Can’t Play That Anymore: Podcasting Patent

Can’t Play That Anymore: Podcasting Patent

If you host a podcast, or listen to one, fear not: The patent for podcasting is no more.

Per an Ars Technica report, the U.S. Court of Appeals for the Federal Circuit upheld an April 2015 inter partes review (IPR) ruling. Under this process, anyone can challenge a patent’s validity at the U.S. Patent and Trademark Office.

The origins of this case began in 2013 when Personal Audio (PA) put podcasters and tech companies on notice for allegedly infringing on U.S. Patent No. 8,112,504, a “system for disseminating media content representing episodes in a serialized sequence.” A lawsuit could be avoided, however, if the alleged infringers entered a licensing deal with PA.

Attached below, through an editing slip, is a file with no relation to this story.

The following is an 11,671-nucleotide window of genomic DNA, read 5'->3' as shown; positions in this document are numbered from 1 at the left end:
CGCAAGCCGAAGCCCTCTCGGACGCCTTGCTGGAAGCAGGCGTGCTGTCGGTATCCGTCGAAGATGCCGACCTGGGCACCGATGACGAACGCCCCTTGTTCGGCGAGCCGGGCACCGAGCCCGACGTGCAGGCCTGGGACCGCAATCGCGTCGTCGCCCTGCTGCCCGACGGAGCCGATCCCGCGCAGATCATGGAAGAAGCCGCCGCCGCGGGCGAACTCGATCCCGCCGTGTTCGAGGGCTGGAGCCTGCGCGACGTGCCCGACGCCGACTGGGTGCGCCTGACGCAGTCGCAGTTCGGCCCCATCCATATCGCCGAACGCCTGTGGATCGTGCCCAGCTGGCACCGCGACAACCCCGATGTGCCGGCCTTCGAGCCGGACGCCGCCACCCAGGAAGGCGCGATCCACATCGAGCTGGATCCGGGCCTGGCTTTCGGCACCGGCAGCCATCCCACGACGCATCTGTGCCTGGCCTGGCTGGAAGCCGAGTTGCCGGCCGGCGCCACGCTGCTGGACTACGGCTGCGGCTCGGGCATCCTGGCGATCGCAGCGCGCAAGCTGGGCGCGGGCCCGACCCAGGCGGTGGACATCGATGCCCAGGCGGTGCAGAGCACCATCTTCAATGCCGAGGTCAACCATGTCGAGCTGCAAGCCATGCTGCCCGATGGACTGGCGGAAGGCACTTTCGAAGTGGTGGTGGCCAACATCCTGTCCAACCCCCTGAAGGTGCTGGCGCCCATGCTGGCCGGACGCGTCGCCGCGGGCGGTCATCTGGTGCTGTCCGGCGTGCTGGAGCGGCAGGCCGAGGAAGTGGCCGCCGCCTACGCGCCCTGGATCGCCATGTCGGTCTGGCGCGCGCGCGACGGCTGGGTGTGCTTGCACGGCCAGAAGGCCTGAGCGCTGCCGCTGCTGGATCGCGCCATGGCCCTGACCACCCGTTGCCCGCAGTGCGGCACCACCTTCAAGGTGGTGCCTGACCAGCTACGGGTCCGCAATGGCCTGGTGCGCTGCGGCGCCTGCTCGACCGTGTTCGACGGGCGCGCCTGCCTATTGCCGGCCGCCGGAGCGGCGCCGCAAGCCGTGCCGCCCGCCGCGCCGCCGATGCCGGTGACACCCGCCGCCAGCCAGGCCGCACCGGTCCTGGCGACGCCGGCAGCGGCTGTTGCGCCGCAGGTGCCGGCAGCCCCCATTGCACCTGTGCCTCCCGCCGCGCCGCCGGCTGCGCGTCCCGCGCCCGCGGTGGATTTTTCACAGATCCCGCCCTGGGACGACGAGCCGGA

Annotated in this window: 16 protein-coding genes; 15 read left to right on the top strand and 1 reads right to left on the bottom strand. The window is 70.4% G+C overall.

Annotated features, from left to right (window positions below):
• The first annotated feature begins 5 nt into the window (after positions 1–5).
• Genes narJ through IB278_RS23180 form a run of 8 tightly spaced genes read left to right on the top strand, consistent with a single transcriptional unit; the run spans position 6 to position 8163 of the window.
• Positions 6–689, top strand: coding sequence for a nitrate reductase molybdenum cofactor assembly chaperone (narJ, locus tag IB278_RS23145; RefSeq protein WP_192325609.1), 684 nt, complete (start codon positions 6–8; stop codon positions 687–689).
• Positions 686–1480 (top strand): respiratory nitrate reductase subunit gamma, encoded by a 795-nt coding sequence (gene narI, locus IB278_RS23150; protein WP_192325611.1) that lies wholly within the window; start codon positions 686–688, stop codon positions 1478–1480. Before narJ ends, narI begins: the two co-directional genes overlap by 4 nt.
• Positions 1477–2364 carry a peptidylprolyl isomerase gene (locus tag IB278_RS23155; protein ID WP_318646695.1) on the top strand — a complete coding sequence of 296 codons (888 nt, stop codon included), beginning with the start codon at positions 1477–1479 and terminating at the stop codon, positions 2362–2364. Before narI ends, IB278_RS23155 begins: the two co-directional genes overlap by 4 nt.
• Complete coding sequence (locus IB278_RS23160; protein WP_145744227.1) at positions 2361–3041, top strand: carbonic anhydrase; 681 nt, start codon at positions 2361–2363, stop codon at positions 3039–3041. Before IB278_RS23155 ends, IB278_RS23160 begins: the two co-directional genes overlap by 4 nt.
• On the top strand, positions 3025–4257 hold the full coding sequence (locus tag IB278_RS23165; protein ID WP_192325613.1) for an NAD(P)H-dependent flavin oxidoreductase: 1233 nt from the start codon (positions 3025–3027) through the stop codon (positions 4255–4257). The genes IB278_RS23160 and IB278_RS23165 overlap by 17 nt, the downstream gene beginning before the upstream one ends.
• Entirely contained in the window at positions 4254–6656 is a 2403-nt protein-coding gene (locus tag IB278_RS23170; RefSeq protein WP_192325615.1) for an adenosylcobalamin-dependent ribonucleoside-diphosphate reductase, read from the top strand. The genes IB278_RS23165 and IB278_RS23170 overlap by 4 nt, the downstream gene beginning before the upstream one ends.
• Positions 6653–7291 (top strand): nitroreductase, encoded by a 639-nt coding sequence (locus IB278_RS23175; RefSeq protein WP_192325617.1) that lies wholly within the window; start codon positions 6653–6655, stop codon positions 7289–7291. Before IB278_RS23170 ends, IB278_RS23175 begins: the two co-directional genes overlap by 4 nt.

After PA’s efforts gained notoriety, the Electronic Frontier Foundation (EFF) decided to challenge the patent and was eventually successful. EFF attorney Vera Ranieri stated to Ars:

“We’re glad that the IPR process worked here, that we were allowed to go in and defend the public interest.”

Of note per Ars, PA’s history goes all the way back to the 1990s when it set out to create a “proto-iPod digital music player.” While company failed, founder Jim Logan found the new line of work of filing lawsuits for financial gain and was successful in reaching settlements with companies like Samsung and Apple.

Ars points out that unlike other non-practicing patent entities, or “patent trolls,” Logan was vocal about his company’s history and reasoning for going after alleged infringers.  The last lawsuit he filed was against Google in September 2015.

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